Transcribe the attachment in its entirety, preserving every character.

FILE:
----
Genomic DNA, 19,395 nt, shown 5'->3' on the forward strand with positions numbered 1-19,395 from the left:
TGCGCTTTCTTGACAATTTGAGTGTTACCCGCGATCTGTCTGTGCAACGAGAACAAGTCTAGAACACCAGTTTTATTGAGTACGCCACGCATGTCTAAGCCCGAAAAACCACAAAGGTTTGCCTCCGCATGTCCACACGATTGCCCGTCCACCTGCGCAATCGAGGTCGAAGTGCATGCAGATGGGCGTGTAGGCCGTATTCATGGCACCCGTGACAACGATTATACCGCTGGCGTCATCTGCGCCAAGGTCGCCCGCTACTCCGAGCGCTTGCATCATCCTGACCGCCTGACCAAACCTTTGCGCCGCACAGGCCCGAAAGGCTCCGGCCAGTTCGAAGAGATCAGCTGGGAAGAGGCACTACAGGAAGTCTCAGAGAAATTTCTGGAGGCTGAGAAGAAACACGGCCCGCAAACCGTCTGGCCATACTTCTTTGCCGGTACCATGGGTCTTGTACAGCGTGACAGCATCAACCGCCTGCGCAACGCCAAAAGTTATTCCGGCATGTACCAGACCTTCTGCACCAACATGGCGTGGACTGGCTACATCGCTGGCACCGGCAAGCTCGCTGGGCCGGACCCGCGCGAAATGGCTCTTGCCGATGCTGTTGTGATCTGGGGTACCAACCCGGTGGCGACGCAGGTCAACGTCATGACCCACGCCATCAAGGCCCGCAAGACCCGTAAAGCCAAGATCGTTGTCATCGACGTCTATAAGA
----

Genomic DNA, 19,395 nt, shown 5'->3' on the forward strand with positions numbered 1-19,395 from the left:
TGCGCTTTCTTGACAATTTGAGTGTTACCCGCGATCTGTCTGTGCAACGAGAACAAGTCTAGAACACCAGTTTTATTGAGTACGCCACGCATGTCTAAGCCCGAAAAACCACAAAGGTTTGCCTCCGCATGTCCACACGATTGCCCGTCCACCTGCGCAATCGAGGTCGAAGTGCATGCAGATGGGCGTGTAGGCCGTATTCATGGCACCCGTGACAACGATTATACCGCTGGCGTCATCTGCGCCAAGGTCGCCCGCTACTCCGAGCGCTTGCATCATCCTGACCGCCTGACCAAACCTTTGCGCCGCACAGGCCCGAAAGGCTCCGGCCAGTTCGAAGAGATCAGCTGGGAAGAGGCACTACAGGAAGTCTCAGAGAAATTTCTGGAGGCTGAGAAGAAACACGGCCCGCAAACCGTCTGGCCATACTTCTTTGCCGGTACCATGGGTCTTGTACAGCGTGACAGCATCAACCGCCTGCGCAACGCCAAAAGTTATTCCGGCATGTACCAGACCTTCTGCACCAACATGGCGTGGACTGGCTACATCGCTGGCACCGGCAAGCTCGCTGGGCCGGACCCGCGCGAAATGGCTCTTGCCGATGCTGTTGTGATCTGGGGTACCAACCCGGTGGCGACGCAGGTCAACGTCATGACCCACGCCATCAAGGCCCGCAAGACCCGTAAAGCCAAGATCGTTGTCATCGACGTCTATAAGA